Recent scandals in the business community have alerted professional writing teachers to the importance of highlighting ethics in the curriculum. From former experiences in teaching courses emphasizing ethics, the authors have adapted the curriculum to include a limited discussion of ethical approaches and terms and assigned group writing projects that consider the effects of business on the broader community. As a result of the integration of this ethical component into the entire course, students learn major ethical approaches; gain a vocabulary of ethical terms they can apply in the business world; interrogate the larger questions of business and its interactions with the local, national, and international community; and engage in the kind of dialectical discussions that require critical thinking.
Since 1992, Steven Katz's "The Ethic of Expediency" on the rhetoric of technical communication during the Holocaust has become a reference point for discussions of ethics. But how does his thesis compare to current understandings of the Holocaust? As this article describes, Katz was in step with the trend two decades ago to universalize the lessons of the genocide but his thesis presents key problems for Holocaust scholars today. Against his assertion that pure technological expediency was the ethos of Nazi Germany, current scholarship emphasizes the role of ideology. Does that invalidate his thesis? Katz's analysis of rhetoric and his universalizing application to the Holocaust are two claims that may be considered separately. Yet even if one does not agree that "expediency" is inherent in Western rhetoric, Katz has raised awareness that phronesis is socially constructed so that rhetoric can be unethically employed. Thus, rather than remain an uncritically accepted heuristic for technical communicators, "The Ethic of Expediency" can be a starting point for ongoing exploration into the ethical and rhetorical dimensions of the genre.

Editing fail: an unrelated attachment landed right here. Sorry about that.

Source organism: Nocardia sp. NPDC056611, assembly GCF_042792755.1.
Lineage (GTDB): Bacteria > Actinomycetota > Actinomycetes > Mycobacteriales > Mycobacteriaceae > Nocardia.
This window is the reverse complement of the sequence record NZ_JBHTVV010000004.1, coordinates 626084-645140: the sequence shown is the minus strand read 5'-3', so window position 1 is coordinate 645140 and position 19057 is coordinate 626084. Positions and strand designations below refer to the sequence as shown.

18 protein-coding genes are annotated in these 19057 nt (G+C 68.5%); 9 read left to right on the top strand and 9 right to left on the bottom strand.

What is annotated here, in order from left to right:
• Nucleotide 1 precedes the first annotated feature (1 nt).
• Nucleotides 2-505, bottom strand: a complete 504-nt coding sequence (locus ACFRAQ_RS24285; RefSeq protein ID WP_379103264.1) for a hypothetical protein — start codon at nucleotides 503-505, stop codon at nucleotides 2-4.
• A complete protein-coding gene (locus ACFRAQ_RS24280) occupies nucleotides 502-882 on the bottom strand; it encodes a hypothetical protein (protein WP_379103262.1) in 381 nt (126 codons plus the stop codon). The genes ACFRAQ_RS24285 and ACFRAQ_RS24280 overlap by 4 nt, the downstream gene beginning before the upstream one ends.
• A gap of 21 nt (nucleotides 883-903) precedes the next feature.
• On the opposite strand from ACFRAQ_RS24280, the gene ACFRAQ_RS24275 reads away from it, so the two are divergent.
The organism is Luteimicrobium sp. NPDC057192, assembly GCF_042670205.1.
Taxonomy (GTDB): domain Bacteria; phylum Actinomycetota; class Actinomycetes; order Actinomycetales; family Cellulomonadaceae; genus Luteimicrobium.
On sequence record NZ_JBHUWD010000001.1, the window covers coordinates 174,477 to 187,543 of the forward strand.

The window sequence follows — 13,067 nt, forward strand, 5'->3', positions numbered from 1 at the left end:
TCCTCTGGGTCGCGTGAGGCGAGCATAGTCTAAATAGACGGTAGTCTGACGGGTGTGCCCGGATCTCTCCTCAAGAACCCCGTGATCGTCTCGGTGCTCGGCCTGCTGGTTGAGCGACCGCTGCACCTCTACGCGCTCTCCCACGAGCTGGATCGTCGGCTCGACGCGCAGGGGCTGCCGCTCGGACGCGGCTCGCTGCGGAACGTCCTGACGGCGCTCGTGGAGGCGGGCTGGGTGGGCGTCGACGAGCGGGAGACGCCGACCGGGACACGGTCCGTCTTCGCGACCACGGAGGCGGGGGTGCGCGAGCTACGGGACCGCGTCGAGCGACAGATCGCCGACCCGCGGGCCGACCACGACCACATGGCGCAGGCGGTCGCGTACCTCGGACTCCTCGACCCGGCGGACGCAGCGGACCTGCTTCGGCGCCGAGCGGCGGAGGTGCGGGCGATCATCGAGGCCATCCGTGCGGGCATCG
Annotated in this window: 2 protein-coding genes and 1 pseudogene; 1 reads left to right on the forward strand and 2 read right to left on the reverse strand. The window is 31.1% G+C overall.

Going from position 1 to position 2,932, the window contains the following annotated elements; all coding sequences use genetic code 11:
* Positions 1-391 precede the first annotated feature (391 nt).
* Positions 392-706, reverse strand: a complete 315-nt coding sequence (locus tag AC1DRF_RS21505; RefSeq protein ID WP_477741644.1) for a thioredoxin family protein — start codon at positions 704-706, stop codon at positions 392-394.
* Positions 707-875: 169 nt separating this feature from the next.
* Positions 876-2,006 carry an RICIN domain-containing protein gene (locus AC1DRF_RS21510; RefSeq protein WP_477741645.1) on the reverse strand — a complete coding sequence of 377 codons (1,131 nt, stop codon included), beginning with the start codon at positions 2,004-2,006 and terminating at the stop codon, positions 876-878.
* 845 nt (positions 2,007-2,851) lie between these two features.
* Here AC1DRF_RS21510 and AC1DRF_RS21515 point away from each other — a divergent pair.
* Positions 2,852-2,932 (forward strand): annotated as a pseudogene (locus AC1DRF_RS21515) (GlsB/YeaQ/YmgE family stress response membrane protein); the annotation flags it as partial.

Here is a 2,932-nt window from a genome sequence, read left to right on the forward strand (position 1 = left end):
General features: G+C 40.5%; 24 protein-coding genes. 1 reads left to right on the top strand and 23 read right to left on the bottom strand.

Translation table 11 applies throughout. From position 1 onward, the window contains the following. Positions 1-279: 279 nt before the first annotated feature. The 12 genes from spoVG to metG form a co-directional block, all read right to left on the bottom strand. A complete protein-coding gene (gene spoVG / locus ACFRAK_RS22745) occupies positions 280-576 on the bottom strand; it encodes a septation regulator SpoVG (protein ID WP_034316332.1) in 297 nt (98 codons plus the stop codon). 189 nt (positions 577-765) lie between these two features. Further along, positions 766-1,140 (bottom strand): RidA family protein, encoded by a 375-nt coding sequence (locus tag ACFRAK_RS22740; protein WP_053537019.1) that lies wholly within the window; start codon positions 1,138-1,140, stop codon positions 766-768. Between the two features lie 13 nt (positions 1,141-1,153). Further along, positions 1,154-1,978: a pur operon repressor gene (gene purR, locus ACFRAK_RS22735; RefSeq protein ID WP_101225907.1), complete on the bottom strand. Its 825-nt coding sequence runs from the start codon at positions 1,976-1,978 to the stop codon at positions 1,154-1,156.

Critical thinking pedagogy offers a supportive environment for teaching ethics in the professional communication classroom. Four important aspects of critical thinking which particularly encourage ethical thought and behavior are identifying and questioning assumptions, seeking a multiplicity of voices and alternatives on a subject, making connections, and fostering active involvement. Focusing on these behaviors allows an ongoing incorporation of ethics into many different aspects of the classroom.
This article reports on a collective effort to position ethics policies within the context of a specific discipline – Applied Language Studies (ALS). Through a discussion of challenges to ALS-specific pedagogical and research practices, this article highlights (1) the need for consistency across institutional Research Ethics Boards in the application of general principles of ethics review, and (2) the recognition of local considerations that are informed by disciplinary approaches not envisioned in current ethics policies. Ethics policies that are driven by substantive ethical intent will recognize pedagogical practices, research methodologies, and epistemological values and traditions that mark a discipline.